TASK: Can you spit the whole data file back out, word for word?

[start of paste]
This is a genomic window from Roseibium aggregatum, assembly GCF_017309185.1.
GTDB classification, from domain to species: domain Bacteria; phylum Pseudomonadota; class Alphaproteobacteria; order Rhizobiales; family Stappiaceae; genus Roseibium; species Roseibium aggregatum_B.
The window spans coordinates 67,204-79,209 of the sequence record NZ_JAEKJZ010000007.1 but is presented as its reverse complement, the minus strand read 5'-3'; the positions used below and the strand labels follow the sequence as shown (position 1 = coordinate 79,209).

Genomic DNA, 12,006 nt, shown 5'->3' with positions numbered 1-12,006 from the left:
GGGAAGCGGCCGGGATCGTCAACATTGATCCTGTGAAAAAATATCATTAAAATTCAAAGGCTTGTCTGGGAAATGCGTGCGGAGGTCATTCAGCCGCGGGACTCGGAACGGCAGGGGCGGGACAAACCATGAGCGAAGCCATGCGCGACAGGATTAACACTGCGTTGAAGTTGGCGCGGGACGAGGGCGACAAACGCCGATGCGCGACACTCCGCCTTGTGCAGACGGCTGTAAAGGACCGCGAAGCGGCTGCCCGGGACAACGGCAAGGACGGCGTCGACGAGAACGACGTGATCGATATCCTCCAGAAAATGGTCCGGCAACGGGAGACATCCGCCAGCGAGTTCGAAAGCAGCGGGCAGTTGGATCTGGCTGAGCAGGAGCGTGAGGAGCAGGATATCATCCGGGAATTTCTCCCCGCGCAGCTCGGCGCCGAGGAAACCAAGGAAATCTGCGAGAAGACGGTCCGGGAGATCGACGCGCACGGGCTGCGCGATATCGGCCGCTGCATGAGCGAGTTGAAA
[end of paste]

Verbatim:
This is a genomic window from Roseibium aggregatum, assembly GCF_017309185.1.
GTDB classification, from domain to species: domain Bacteria; phylum Pseudomonadota; class Alphaproteobacteria; order Rhizobiales; family Stappiaceae; genus Roseibium; species Roseibium aggregatum_B.
The window spans coordinates 67,204-79,209 of the sequence record NZ_JAEKJZ010000007.1 but is presented as its reverse complement, the minus strand read 5'-3'; the positions used below and the strand labels follow the sequence as shown (position 1 = coordinate 79,209).

Genomic DNA, 12,006 nt, shown 5'->3' with positions numbered 1-12,006 from the left:
GGGAAGCGGCCGGGATCGTCAACATTGATCCTGTGAAAAAATATCATTAAAATTCAAAGGCTTGTCTGGGAAATGCGTGCGGAGGTCATTCAGCCGCGGGACTCGGAACGGCAGGGGCGGGACAAACCATGAGCGAAGCCATGCGCGACAGGATTAACACTGCGTTGAAGTTGGCGCGGGACGAGGGCGACAAACGCCGATGCGCGACACTCCGCCTTGTGCAGACGGCTGTAAAGGACCGCGAAGCGGCTGCCCGGGACAACGGCAAGGACGGCGTCGACGAGAACGACGTGATCGATATCCTCCAGAAAATGGTCCGGCAACGGGAGACATCCGCCAGCGAGTTCGAAAGCAGCGGGCAGTTGGATCTGGCTGAGCAGGAGCGTGAGGAGCAGGATATCATCCGGGAATTTCTCCCCGCGCAGCTCGGCGCCGAGGAAACCAAGGAAATCTGCGAGAAGACGGTCCGGGAGATCGACGCGCACGGGCTGCGCGATATCGGCCGCTGCATGAGCGAGTTGAAA